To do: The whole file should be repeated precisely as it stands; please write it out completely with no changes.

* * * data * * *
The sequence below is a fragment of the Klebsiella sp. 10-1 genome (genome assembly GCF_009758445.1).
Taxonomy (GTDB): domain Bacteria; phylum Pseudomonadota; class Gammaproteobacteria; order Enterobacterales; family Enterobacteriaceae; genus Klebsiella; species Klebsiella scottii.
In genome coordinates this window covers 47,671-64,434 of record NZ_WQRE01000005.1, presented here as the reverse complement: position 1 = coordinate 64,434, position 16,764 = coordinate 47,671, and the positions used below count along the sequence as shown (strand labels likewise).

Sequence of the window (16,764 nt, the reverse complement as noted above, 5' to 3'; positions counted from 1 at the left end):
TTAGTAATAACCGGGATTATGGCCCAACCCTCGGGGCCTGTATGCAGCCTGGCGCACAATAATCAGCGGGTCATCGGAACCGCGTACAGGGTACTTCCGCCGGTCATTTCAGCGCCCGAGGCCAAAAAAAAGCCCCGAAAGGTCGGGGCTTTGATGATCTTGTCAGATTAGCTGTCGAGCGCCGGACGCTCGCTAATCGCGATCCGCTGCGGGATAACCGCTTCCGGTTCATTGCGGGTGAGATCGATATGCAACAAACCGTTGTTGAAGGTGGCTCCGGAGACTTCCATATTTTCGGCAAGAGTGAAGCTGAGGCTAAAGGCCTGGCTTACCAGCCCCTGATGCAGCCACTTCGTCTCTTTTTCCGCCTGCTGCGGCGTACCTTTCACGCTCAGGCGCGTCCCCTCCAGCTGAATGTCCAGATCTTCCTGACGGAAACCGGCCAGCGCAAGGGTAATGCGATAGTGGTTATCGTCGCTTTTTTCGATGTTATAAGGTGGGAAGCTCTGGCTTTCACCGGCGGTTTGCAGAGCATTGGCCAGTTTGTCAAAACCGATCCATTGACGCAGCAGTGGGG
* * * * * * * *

The sequence below is a fragment of the Klebsiella sp. 10-1 genome (genome assembly GCF_009758445.1).
Taxonomy (GTDB): domain Bacteria; phylum Pseudomonadota; class Gammaproteobacteria; order Enterobacterales; family Enterobacteriaceae; genus Klebsiella; species Klebsiella scottii.
In genome coordinates this window covers 47,671-64,434 of record NZ_WQRE01000005.1, presented here as the reverse complement: position 1 = coordinate 64,434, position 16,764 = coordinate 47,671, and the positions used below count along the sequence as shown (strand labels likewise).

Sequence of the window (16,764 nt, the reverse complement as noted above, 5' to 3'; positions counted from 1 at the left end):
TTAGTAATAACCGGGATTATGGCCCAACCCTCGGGGCCTGTATGCAGCCTGGCGCACAATAATCAGCGGGTCATCGGAACCGCGTACAGGGTACTTCCGCCGGTCATTTCAGCGCCCGAGGCCAAAAAAAAGCCCCGAAAGGTCGGGGCTTTGATGATCTTGTCAGATTAGCTGTCGAGCGCCGGACGCTCGCTAATCGCGATCCGCTGCGGGATAACCGCTTCCGGTTCATTGCGGGTGAGATCGATATGCAACAAACCGTTGTTGAAGGTGGCTCCGGAGACTTCCATATTTTCGGCAAGAGTGAAGCTGAGGCTAAAGGCCTGGCTTACCAGCCCCTGATGCAGCCACTTCGTCTCTTTTTCCGCCTGCTGCGGCGTACCTTTCACGCTCAGGCGCGTCCCCTCCAGCTGAATGTCCAGATCTTCCTGACGGAAACCGGCCAGCGCAAGGGTAATGCGATAGTGGTTATCGTCGCTTTTTTCGATGTTATAAGGTGGGAAGCTCTGGCTTTCACCGGCGGTTTGCAGAGCATTGGCCAGTTTGTCAAAACCGATCCATTGACGCAGCAGTGGGG